David Coverdale could wail. As an alumnus of Deep Purple version 2.0, he had the rock/blues chops to pull of 80’s glam better than most, and almost by accident he had the résumé to fill that role. Auditioning, and eventually earning the right to play the front man for Deep Purple in the early to mid-70’s, Coverdale transformed the hard rock legends into more mainstream mush. But it wasn’t all his fault. Blackmore was fading, Gillian was irreplaceable – it was really just a moment in time where change happened, and the band Deep Purple ceased to exist. Yet David carried on.
Emerging as the frontman for Whitesnake alongside vets of the industry, David Coverdale quickly moved away from the Puple hard rocking roots, and sought greener pastures and commercial success in mainstream rock. He played the part well – smokey voice, long hair, love of tight clothing and chest exposing – he was born to be a hair band man.
At the peak of their success a little song titled “Here I Go Again” propelled the act to superstardom, and etched their name in the pantheon of glitzy hair bands of the 80’s. The song would be an international hit, and for all its schmaltzy goo, it’s actually a pretty great couple of minutes.
A torch song wrapped in a glamorous rock package, it is truly a masterpiece of excessive guitar chunk, thick bass, and vocal tenacity. Coverdale had never been better, and his voice creates the mood as the half notes tick on.
The most convincing feat is how serious White Snake handles the song. Bands like Dio and Quiet Riot, of similar ilk, almost obnoxiously ran amuck through their glamorized interpretations of songs. Coverdale and White Snake came by it naturally as gifted musicians, songwriters, and performers. That’s why “Here I Go Again” is one of the greatest tracks of the 80’s – it’s honest.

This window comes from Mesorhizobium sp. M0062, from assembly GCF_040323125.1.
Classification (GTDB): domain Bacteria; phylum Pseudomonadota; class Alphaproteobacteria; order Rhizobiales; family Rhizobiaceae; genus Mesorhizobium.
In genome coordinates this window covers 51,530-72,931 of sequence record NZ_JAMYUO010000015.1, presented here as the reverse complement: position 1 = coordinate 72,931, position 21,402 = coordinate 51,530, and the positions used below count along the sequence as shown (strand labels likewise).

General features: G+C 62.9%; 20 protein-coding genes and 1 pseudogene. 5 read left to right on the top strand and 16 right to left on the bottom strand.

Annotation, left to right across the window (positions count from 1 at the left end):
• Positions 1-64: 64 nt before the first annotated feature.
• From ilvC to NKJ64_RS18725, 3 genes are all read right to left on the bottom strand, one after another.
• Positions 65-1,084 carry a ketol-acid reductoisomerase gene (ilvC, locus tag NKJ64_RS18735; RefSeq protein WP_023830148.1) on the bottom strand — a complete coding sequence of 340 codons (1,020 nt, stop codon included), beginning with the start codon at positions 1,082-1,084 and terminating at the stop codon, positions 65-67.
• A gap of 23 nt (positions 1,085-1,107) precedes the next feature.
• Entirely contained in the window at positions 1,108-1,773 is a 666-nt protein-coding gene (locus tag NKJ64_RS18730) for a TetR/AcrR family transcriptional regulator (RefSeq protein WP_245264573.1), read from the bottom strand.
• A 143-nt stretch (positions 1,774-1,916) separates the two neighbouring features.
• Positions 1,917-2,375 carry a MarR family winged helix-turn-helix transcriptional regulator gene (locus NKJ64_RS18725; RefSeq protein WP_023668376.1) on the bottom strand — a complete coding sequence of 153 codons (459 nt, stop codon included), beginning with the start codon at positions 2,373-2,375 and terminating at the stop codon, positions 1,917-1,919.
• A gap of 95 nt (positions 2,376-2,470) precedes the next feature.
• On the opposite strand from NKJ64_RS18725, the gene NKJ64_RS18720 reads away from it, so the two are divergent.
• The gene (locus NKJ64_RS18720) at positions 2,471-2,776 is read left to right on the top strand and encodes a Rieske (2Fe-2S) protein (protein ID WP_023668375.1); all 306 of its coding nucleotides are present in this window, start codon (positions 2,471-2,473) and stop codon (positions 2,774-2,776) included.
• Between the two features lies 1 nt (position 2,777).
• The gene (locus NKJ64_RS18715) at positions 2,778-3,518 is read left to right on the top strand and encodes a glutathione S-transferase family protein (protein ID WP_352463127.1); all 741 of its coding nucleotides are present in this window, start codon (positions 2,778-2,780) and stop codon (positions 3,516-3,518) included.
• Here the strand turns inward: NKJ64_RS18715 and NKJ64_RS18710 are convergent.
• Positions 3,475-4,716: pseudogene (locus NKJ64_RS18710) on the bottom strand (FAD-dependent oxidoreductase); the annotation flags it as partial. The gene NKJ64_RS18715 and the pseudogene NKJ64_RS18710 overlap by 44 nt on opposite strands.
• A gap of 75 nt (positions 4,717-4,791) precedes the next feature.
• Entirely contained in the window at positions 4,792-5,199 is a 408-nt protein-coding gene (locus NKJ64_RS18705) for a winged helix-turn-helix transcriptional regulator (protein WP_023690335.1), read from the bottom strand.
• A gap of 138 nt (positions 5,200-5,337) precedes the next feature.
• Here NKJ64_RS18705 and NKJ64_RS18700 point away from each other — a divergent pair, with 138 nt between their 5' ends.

Lyrically the songwriter is discussing loneliness from the top of the trash heap. And regardless of how alone he might be, he’s made up his mind, he ain’t wastin’ no more time. Because here he goes again.
Here we go again indeed. A week ago the Barons defeated the Rampage in a highly entertaining Tuesday morning school day game. Tyler Bunz had a solid victory, and the Barons wielded some mighty crafty offense. Here we are. Another Tuesday, another school day game, another meeting with the San Antonio Rampage.
But a lot has happened in one week, and that’s the life in the minors.
The Bryzgalov era ended in Oklahoma as quickly as it began. He went 50/50, but clearly imitates goaltenders of a much higher caliber than those in the AHL. Although his spot in Edmonton is gift wrapped, and ready to go, it’s yet to be seen if he can cure what ails the Oilers. The answer is he can’t, and thus it feels a bit like shining a cow patty.
Jason LaBarbera likely becomes a Baron, a defender is likely to be recalled to Edmonton, Lander is healthy, Horak is emerging, and maybe, just maybe, Curtis Hamilton goes back into the lineup after a huge stretch of recovery after ACL surgery.
The game will be good although early, and the Barons will play a torrid schedule from now to the New Year (mostly on the road), and so winning games now is really important. Dare I say streak?